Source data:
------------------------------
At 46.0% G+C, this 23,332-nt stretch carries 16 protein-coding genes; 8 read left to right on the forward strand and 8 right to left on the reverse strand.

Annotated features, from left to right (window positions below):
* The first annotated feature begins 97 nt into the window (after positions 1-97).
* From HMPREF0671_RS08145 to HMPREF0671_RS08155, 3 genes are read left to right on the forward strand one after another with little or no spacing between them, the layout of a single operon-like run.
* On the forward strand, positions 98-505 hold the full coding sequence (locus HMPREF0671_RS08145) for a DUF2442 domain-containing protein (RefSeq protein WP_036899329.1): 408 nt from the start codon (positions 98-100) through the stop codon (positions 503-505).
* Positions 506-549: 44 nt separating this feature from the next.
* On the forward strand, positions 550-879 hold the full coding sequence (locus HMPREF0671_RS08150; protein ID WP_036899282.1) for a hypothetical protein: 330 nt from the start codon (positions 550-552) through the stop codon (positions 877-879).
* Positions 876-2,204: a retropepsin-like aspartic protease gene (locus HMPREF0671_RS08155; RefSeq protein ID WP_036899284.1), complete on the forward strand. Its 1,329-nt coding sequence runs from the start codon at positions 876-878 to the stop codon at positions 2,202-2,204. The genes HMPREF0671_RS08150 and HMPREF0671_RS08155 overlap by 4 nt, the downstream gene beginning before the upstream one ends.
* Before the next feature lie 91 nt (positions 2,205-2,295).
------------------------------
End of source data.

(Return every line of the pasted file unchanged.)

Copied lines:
At 46.0% G+C, this 23,332-nt stretch carries 16 protein-coding genes; 8 read left to right on the forward strand and 8 right to left on the reverse strand.

Annotated features, from left to right (window positions below):
* The first annotated feature begins 97 nt into the window (after positions 1-97).
* From HMPREF0671_RS08145 to HMPREF0671_RS08155, 3 genes are read left to right on the forward strand one after another with little or no spacing between them, the layout of a single operon-like run.
* On the forward strand, positions 98-505 hold the full coding sequence (locus HMPREF0671_RS08145) for a DUF2442 domain-containing protein (RefSeq protein WP_036899329.1): 408 nt from the start codon (positions 98-100) through the stop codon (positions 503-505).
* Positions 506-549: 44 nt separating this feature from the next.
* On the forward strand, positions 550-879 hold the full coding sequence (locus HMPREF0671_RS08150; protein ID WP_036899282.1) for a hypothetical protein: 330 nt from the start codon (positions 550-552) through the stop codon (positions 877-879).
* Positions 876-2,204: a retropepsin-like aspartic protease gene (locus HMPREF0671_RS08155; RefSeq protein ID WP_036899284.1), complete on the forward strand. Its 1,329-nt coding sequence runs from the start codon at positions 876-878 to the stop codon at positions 2,202-2,204. The genes HMPREF0671_RS08150 and HMPREF0671_RS08155 overlap by 4 nt, the downstream gene beginning before the upstream one ends.
* Before the next feature lie 91 nt (positions 2,205-2,295).